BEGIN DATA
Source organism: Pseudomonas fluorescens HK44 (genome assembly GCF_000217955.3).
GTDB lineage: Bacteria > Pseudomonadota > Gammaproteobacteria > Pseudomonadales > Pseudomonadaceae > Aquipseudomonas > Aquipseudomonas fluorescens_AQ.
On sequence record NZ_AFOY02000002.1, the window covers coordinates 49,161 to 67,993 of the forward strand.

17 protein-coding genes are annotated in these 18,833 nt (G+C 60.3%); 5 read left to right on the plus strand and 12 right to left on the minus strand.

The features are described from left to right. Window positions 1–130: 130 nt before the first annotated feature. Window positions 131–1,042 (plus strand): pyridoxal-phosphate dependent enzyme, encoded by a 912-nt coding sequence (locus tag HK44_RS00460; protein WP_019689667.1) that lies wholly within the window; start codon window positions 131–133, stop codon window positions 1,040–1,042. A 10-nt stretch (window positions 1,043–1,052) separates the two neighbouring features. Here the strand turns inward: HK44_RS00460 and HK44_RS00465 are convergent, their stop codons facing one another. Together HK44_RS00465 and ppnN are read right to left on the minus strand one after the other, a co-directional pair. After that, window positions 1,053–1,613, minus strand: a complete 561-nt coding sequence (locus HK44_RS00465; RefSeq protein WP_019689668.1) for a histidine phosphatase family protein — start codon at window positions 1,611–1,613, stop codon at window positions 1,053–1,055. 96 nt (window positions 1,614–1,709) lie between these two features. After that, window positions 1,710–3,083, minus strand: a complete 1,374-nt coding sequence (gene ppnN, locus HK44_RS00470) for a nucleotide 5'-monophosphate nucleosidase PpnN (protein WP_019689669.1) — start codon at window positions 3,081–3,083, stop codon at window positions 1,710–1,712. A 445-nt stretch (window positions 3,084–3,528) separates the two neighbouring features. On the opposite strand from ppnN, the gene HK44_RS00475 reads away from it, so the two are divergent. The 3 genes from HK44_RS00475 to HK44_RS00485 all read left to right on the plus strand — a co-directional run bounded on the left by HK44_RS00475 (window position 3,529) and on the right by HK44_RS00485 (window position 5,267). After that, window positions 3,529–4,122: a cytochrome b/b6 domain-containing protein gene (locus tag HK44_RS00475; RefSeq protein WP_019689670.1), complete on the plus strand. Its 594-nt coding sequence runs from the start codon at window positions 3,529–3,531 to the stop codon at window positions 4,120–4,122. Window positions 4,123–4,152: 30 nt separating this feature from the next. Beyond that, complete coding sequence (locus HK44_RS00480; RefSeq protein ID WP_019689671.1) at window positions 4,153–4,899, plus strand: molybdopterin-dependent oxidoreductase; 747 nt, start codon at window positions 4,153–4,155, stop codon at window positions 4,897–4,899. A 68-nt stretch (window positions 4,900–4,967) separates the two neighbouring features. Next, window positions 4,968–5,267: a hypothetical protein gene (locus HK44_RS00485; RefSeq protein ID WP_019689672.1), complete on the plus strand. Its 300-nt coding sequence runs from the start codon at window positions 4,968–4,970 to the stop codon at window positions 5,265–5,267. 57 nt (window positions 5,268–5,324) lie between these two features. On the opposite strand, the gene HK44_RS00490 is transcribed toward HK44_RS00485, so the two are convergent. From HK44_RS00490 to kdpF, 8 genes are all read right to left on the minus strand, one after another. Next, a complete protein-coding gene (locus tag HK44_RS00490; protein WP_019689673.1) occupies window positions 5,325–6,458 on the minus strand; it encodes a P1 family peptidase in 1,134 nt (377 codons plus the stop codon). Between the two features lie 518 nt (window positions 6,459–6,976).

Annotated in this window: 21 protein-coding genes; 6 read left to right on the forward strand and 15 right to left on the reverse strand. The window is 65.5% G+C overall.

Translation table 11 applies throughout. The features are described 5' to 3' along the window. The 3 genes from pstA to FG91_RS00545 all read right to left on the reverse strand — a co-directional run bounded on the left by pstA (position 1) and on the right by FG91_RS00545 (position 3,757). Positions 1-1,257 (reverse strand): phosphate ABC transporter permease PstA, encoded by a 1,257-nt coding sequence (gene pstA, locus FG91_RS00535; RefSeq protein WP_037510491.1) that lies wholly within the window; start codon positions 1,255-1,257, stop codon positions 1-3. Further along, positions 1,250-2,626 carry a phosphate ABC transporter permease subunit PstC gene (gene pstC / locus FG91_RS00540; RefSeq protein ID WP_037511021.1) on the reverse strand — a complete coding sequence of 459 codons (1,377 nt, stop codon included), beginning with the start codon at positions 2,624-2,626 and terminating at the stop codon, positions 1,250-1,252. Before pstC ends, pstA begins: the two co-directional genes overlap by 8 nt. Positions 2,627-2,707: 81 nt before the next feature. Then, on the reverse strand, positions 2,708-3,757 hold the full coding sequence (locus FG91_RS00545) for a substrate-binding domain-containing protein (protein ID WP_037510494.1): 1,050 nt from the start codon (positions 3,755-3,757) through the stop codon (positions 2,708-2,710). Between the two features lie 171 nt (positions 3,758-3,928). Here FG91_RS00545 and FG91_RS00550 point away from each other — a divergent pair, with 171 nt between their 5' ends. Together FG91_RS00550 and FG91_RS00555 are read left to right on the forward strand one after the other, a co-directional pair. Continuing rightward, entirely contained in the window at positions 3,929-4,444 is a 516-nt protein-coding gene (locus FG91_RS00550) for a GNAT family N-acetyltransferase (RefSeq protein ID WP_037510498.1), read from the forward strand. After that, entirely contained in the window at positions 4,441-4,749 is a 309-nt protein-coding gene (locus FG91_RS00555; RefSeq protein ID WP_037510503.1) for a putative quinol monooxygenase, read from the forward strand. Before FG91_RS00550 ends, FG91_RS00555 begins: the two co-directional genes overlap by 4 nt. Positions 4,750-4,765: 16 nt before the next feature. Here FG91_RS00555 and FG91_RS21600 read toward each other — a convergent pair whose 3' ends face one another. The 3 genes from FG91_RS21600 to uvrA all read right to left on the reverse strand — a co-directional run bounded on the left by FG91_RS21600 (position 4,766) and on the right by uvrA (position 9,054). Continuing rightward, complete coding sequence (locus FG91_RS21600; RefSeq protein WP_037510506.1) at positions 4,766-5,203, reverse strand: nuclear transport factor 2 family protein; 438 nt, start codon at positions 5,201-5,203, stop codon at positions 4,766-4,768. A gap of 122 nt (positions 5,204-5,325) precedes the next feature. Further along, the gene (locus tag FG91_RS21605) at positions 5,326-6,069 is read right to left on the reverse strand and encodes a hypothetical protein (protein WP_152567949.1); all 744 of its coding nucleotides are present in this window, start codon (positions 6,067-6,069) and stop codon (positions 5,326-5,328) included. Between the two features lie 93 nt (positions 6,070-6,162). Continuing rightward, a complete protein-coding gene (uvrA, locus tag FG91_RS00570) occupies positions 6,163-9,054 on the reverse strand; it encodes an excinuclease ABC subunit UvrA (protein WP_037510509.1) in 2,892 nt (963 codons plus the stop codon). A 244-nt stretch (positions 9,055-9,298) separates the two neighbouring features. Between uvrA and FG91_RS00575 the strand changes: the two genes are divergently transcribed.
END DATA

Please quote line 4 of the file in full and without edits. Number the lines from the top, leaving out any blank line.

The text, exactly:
17 protein-coding genes are annotated in these 18,833 nt (G+C 60.3%); 5 read left to right on the plus strand and 12 right to left on the minus strand.